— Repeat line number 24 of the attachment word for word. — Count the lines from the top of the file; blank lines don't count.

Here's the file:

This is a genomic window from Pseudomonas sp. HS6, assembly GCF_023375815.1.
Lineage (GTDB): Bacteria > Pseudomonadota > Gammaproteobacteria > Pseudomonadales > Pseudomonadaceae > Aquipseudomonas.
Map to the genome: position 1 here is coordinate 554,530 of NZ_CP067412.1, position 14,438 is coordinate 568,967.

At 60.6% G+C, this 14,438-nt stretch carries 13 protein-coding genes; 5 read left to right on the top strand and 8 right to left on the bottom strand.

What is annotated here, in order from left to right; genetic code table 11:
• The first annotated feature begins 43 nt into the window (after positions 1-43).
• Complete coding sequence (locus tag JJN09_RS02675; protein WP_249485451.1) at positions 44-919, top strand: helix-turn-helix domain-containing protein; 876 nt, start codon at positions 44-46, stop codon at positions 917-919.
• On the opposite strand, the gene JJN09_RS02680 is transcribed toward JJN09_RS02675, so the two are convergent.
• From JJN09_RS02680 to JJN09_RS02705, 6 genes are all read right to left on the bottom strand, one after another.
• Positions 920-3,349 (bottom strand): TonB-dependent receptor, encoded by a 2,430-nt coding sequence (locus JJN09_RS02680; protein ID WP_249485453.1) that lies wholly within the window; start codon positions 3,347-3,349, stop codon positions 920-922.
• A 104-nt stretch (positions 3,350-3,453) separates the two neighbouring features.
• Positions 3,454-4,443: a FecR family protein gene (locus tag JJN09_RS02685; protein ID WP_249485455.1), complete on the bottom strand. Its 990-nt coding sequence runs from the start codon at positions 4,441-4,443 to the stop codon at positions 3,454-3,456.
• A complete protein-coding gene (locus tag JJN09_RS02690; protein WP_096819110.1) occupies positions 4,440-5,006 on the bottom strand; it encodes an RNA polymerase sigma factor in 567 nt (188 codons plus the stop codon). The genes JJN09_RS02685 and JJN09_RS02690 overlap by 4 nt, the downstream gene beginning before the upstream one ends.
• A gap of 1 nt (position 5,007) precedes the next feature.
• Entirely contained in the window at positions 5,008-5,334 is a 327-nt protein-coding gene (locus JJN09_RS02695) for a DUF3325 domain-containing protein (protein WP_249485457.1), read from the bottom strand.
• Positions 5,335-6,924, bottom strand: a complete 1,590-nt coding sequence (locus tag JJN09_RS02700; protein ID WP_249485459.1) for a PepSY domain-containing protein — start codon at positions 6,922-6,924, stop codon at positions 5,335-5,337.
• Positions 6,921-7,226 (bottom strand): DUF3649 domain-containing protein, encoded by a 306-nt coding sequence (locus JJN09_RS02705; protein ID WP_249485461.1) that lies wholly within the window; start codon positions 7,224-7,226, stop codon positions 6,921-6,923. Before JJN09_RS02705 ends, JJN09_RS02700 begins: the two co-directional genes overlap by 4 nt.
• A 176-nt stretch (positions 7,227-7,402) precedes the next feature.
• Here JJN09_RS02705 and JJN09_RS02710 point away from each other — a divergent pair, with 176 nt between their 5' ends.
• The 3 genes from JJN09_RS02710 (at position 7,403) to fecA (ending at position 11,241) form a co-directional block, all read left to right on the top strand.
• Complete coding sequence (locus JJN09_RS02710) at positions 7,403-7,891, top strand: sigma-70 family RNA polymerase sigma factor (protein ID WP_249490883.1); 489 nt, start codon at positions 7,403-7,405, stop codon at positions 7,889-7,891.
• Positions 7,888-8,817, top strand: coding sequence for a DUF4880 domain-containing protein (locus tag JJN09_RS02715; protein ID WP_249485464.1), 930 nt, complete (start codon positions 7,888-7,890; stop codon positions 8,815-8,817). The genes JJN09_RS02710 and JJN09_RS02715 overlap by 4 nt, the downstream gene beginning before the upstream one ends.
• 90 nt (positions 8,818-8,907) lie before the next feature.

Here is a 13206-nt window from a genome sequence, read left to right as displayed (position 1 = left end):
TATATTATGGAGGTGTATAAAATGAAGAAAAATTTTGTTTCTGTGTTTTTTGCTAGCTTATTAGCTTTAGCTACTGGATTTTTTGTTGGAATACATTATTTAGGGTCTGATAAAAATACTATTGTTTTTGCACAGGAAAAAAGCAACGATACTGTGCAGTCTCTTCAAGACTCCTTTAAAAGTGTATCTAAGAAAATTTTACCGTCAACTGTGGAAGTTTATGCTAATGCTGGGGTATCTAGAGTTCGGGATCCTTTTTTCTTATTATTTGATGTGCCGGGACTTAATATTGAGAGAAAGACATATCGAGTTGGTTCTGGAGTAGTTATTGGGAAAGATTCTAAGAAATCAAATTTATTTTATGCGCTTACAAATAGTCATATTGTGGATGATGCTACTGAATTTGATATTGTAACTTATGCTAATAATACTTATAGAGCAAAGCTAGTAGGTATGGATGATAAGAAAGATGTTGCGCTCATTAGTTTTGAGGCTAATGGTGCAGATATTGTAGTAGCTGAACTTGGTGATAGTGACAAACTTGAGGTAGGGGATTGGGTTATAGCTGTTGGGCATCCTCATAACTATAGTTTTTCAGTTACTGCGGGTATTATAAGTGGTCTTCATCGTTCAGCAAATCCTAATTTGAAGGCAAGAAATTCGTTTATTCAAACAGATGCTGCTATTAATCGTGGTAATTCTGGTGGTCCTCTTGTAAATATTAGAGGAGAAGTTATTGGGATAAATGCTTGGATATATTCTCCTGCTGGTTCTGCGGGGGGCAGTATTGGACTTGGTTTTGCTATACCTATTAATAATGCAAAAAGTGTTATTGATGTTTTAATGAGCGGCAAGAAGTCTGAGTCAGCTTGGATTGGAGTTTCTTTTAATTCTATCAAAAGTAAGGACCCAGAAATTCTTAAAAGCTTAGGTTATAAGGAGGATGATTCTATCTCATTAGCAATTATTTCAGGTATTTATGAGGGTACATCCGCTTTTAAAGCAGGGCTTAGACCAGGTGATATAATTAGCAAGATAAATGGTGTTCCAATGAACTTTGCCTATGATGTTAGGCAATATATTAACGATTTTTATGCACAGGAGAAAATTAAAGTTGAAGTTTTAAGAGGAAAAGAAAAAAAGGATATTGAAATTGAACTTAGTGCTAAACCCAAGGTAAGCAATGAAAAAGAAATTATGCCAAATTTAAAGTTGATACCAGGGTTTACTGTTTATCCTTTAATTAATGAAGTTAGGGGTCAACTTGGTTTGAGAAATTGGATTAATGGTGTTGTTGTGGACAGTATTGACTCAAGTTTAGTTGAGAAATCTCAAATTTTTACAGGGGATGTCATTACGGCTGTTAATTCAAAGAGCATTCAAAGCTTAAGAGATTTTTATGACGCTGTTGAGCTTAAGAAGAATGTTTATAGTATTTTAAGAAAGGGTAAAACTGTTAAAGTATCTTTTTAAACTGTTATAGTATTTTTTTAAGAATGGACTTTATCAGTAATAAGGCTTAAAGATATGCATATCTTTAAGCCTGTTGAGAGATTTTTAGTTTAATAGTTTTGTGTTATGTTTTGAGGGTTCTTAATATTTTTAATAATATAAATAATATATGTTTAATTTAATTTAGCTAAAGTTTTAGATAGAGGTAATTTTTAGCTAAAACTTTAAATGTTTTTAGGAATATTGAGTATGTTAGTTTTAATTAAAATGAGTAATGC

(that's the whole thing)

Here is a 13206-nt window from a genome sequence, read left to right as displayed (position 1 = left end):